Fair Work’s Christmas present to Uber

Reading time: 3 min(s)

A few days before Christmas the Fair Work Commission published a first of a kind decision in Australia that an Uber driver who claimed he was unfairly dismissed was not an employee but a self-employed independent contractor.

Is a gig a business or a job?

Mr Kaseris was a driver whose account was deactivated by Uber after his client rating fell below its minimum rating requirements. Mr Kaseris claimed that by deactivating his account, Uber had terminated his employment.

Mr Kaseris is not the first Uber driver to bring an unfair dismissal claim, but Uber has reportedly chosen to settle claims rather than contest them. Given the multiple legal losses Uber has suffered recently in the UK, US and Europe that has probably been a sensible strategy. But Mr Kaseris’ claim didn’t settle and so for the first time in Australia a tribunal had to decide the question of whether an Uber driver is an employee or contractor.

The Fair Work Commission decided Mr Kaseris was not an employee because an essential element of an employment relationship was missing – the “work-wages bargain” whereby an employee is obliged to perform work and the employer in return is obliged to pay wages.  Mr Kaseris was free to work as much or as little as he wanted and the Commission decided Uber merely acted as an agent in processing fares paid by the passengers to the driver.

Under the Uber model, Mr Kaseris:

  • had control over when, where and for whom he drove;
  • provided his own equipment, including his car and smartphone; and
  • paid his own tax and maintained his own insurance.

Unlike the UK Employment Tribunal’s recent decision, which highlighted the many ways in which Uber controlled its London drivers, the Commission found that Uber in Australia did not exercise significant controls over its drivers.

Implications for the Australian gig economy

In many ways this decision ratifies an important element of Uber’s business model – its classification of drivers as contractors without entitlements to minimum wages, sick and holiday pay, Workcover or unfair dismissal protections.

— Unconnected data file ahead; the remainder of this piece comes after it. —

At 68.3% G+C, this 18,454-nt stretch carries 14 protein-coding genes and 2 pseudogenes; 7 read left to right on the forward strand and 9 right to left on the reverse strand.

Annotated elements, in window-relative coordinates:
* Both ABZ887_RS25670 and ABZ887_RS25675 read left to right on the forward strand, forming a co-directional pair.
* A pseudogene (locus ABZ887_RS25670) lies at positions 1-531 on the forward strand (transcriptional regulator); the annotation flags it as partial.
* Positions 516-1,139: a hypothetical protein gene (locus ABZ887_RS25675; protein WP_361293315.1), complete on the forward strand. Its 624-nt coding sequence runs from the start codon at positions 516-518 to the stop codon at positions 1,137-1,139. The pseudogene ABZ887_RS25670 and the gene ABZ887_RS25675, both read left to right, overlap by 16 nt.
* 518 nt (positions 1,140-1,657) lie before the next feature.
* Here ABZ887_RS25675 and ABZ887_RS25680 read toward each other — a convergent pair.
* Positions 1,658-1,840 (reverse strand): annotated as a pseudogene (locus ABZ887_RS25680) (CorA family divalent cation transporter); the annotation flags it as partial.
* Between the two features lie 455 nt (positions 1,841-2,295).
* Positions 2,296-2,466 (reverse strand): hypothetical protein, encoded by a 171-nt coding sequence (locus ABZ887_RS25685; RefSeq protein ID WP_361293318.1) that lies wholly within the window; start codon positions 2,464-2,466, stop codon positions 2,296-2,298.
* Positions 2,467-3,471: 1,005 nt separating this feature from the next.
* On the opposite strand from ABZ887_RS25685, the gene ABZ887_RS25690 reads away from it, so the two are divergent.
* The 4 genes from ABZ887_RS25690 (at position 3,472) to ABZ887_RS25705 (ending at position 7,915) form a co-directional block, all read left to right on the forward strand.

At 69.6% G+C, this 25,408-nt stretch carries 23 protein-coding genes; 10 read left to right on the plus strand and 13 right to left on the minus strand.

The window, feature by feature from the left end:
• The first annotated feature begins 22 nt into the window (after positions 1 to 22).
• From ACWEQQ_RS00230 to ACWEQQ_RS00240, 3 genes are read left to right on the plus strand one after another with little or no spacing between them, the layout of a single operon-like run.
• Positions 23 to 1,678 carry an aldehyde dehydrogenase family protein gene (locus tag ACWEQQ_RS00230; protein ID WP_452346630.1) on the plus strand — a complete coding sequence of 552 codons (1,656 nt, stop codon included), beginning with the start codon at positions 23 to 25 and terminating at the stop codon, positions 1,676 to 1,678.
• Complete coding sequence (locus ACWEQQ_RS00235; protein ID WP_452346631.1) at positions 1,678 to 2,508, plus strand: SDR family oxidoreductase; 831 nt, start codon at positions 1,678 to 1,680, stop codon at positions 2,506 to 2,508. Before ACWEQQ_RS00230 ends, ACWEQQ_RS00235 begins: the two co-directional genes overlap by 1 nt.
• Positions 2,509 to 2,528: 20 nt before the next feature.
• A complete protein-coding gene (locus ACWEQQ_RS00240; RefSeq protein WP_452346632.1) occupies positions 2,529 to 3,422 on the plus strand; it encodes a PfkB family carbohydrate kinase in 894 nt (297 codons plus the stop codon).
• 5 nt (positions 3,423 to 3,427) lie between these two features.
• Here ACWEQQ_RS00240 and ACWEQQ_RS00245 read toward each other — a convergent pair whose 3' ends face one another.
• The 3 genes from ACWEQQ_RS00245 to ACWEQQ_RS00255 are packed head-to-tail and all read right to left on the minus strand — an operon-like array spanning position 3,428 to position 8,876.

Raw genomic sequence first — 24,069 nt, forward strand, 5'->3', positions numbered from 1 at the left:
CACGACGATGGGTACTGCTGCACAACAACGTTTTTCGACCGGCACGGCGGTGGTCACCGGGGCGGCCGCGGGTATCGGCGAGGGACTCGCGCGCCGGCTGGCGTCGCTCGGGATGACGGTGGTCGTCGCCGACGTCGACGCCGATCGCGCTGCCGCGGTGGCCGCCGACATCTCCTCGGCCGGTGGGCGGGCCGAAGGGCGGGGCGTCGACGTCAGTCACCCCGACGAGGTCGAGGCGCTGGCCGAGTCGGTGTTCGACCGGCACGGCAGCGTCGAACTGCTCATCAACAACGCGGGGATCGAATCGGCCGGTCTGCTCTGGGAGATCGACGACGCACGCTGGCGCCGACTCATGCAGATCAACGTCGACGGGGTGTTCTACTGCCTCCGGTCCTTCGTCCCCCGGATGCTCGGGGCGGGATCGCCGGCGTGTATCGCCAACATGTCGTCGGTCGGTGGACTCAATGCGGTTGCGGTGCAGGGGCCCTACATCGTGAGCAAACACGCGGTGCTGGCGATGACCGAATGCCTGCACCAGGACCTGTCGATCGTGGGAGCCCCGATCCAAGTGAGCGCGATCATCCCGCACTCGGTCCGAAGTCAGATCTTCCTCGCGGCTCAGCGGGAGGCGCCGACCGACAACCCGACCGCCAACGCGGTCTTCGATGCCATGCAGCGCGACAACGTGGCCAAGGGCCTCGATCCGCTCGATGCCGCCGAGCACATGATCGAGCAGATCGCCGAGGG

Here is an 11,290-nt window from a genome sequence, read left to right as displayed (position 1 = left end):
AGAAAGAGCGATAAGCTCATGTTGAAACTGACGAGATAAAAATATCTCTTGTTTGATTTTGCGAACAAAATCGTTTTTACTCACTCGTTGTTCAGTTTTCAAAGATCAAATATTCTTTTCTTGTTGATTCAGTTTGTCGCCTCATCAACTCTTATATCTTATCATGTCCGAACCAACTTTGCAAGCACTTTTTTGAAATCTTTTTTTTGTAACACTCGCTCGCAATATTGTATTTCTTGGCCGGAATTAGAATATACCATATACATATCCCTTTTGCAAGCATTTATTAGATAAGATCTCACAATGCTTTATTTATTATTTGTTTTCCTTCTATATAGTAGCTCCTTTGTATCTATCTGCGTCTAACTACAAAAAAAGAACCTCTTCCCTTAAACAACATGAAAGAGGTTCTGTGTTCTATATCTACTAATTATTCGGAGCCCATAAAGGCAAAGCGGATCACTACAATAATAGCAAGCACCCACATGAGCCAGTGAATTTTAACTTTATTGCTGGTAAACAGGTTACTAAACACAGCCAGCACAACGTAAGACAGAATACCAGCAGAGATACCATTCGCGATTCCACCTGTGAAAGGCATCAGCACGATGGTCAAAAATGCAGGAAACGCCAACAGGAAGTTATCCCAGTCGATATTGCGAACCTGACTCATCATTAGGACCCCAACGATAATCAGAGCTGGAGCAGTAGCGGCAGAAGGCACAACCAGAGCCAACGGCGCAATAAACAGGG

However, it’s unlikely that the decision will remove Uber or other platform based businesses from the spotlight any time soon.

The issues that tipped the scales in Uber’s favour are all issues that could easily be relied upon for a court in only a slightly different context to decide that a gig worker was a casual employee.

Additionally, the Fair Work Ombudsman is investigating Uber’s compliance with workplace laws, a Senate report into corporate avoidance of the Fair Work Act has recommended changes to the law to protect gig economy workers, and a test case may be in the works for food delivery drivers at Foodora and Deliveroo.

Even the FWC has suggested that the law may need to change to catch up with the gig economy. After deciding that Mr Kaseris was a contractor, the Commission suggested that established legal categories of employee and contractor may be “outmoded” as they “take little or no account of revenue generation and revenue sharing as between participants, relative bargaining power, or the extent to which parties are captive of each other, in the sense of possessing realistic alternative pursuits or engaging in competition.”

In short, businesses operating in the gig economy or contemplating moving to a gig workforce model will still need to be very careful about the reality of their arrangements and the risks of a gig workforce compared to more traditional workforce arrangements.